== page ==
Every Story Has a Shape
I’ve always been a believer that our stories exist before we write them. Our job as writers, once we stumble upon these tales, is to bring them up into the sunlight in such a way that their best and most truly intended contour is revealed.
What has screwed me up on my current project—the subject of this “Report from the Trenches” series—is that I excavated the story wrong the first time around. If we think of the tale as a giant dinosaur fossil, I inadvertently chopped off the legs and dug so deep under the skull that the whole damn thing collapsed.
The process of readjudicating a story that we’ve written once and that has crashed and burned is kinda like digging up that dinosaur all over again, only revealing the true beast this time.
I said last week that, though I’d been through this process over and over on previous books, I’ve never really watched myself as I did it. I’ve never taken notes on what the hell I’ve done, or if it worked or not.
But I noticed a couple of things last week.
You could call them “tricks of the trade.” (I prefer the term “storytelling techniques.”)
Here’s one that really helped:
Give Character “A” scenes with “B,” “C,” “D,” and “E.” And so on.
If we’ve got a character named Michael, make sure he has scenes with the Don, with Sonny, with Clemenza, with Kay, with Fredo, and with Tom Hagen.
Likewise take Tom Hagen and put him in scenes with the Don, with Sonny, with Kay, and with Michael.
Because each scene acts like a laser beam scanning that as-yet-unearthed dinosaur.
Each scene reveals a new slice of the buried whole.
When we spitball a scene between Michael and Luca Brasi, even if that scene never makes it into the finished book or movie, it lights up an area that had previously been in shadow.
To write or even just to project this scene, we have to ask ourselves, “What would Michael talk about with Luca? What would Michael want? What would Luca want? What if Luca revealed something about the Don from their younger days, something that Michael did not know? Would that change the story? Could Luca betray Michael? Would Michael sell Luca out to another of the Five Families? Why? To gain what? What further scenes and sequences would this lead us to?”
See what I mean about “lighting up” the buried dinosaur?
I watched myself over the past few weeks’ work and I realize that I’ve been doing this unconsciously. I’m using this technique not just with one-on-one scenes but with scenes containing three, four, and five characters.
I’m mixing-and-matching and watching what happens.
And I’m projecting other scenes that this new scene might lead to.
I have two female characters in the story I’m struggling with. One is a detective, Dewey, the junior partner in the team with the protagonist, Manning. The other is the Mystery Woman, Rachel, whom both detectives believe holds the major clues they’re after.
I realized that I had no scenes with these two women together.
Wow. That’s no good.
“Steve, you gotta get these two females in the same room and see what happens.”
What came out was a scene where Rachel had been badly injured in a car chase and had to be taken to the hospital. I sent Dewey with her, to hold her in custody and to watch over her.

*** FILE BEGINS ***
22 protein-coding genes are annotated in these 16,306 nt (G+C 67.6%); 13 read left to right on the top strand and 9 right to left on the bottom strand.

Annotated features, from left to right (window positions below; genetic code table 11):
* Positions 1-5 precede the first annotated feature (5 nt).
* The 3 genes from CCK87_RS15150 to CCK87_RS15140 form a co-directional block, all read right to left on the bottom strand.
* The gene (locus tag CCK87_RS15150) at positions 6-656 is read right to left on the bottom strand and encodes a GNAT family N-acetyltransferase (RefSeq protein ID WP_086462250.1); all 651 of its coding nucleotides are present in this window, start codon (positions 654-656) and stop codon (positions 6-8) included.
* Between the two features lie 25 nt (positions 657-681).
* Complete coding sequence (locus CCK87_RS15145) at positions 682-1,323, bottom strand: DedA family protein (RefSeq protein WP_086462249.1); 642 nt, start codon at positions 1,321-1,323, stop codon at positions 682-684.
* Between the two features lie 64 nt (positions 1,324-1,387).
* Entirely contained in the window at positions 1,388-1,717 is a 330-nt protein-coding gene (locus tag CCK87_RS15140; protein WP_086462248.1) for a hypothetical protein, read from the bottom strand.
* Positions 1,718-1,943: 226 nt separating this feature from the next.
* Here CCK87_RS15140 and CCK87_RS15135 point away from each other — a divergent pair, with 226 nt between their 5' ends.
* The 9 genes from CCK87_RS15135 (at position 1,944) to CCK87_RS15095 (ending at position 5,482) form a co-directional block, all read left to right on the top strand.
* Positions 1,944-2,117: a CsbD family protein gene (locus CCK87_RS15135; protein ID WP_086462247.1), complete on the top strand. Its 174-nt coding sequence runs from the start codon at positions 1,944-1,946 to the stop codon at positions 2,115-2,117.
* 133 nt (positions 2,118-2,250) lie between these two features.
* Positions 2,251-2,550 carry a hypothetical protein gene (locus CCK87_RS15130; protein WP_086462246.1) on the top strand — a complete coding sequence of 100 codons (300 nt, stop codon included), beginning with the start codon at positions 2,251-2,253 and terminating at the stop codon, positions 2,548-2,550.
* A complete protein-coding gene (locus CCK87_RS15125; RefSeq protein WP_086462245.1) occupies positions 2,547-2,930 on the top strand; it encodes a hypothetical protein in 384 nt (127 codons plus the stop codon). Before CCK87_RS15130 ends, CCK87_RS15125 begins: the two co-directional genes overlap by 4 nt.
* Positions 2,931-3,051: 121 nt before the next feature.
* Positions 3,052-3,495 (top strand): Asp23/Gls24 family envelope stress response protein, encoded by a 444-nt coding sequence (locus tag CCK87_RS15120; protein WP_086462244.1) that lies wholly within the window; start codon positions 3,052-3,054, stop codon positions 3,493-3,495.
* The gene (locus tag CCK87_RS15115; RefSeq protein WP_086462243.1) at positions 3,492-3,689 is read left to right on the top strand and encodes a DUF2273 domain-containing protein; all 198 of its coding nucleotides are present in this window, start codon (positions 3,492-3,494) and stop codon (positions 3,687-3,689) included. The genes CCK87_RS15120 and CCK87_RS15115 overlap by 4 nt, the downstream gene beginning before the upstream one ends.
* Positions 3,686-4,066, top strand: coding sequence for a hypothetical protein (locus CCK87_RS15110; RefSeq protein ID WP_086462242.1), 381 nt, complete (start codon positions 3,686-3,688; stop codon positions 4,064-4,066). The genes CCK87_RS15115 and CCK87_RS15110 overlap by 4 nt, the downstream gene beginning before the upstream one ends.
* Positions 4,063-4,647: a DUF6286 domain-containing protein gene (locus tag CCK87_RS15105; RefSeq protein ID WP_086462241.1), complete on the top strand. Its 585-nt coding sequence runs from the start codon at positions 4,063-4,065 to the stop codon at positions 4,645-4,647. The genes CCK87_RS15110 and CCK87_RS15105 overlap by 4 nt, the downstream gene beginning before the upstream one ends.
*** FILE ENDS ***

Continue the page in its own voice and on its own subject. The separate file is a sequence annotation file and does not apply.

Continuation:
The scene opened up a whole sheaf of possibilities. It gave me a chance to see one character in a completely vulnerable position and to have the other, who up to that point had been hostile and antagonistic, find herself in the role of protector.
Sure enough, the two woman bonded—and that plugged in beautifully to the Act Three and Climax that already existed.
The other thing we gain when we mix-and-match characters and give them scenes together is that we tighten the universe of the story. If Tom Hagen has a way he relates to the Don and the Don has a way he relates to Sonny, then when we have a clash in a scene between Sonny and Tom …
Goddamit, if I had a wartime consigliere, a Sicilian,
I wouldn’t be in this mess!
… the exchange is given added weight and dimension because of the other scenes that set it up and now illuminate it.
If Ophelia has had a scene with her father Polonius and her brother Laertes, both on the subject of her infatuation with the melancholy prince Hamlet (and his with her), those scenes add layers of interest when we put Hamlet and Ophelia in the same room and let them struggle to puzzle out their relationship. And when Laertes kills Hamlet in the climax because he believes his friend was the cause of the deaths of his father and sister (as we’ve witnessed in other scenes between and among them), the whole tragedy becomes a tightly-wound hand grenade, exploding with meaning.
Excellent idea! and one I haven’t seen suggested before – it’s rich with possibilities. Even if the scene doesn’t make it in the final WIP, we as the writer gain additional insights into our characters and that’s never a bad thing. I’m off to try this with some characters in my novel who haven’t “intersected yet” and see what happens. Thanks.
Or keep that material and work it into something else — a short story, a chapter in a sequel, that sort of thing.
Quite a few authors have said they keep a notebook or a text file filled with material that didn’t make it into a novel, or ideas that were awesome but didn’t fit into a particular narrative. That stuff can take on a life of its own.
Exactly! I too believe stories exist before we come upon them and we must honor what really happened. I have a lot of ideas for stories that haven’t worked out the way I thought they would, but I know they fit in somewhere, just not where I first thought. The fun of finding out where is what makes the journey worthwhile and such an adventure!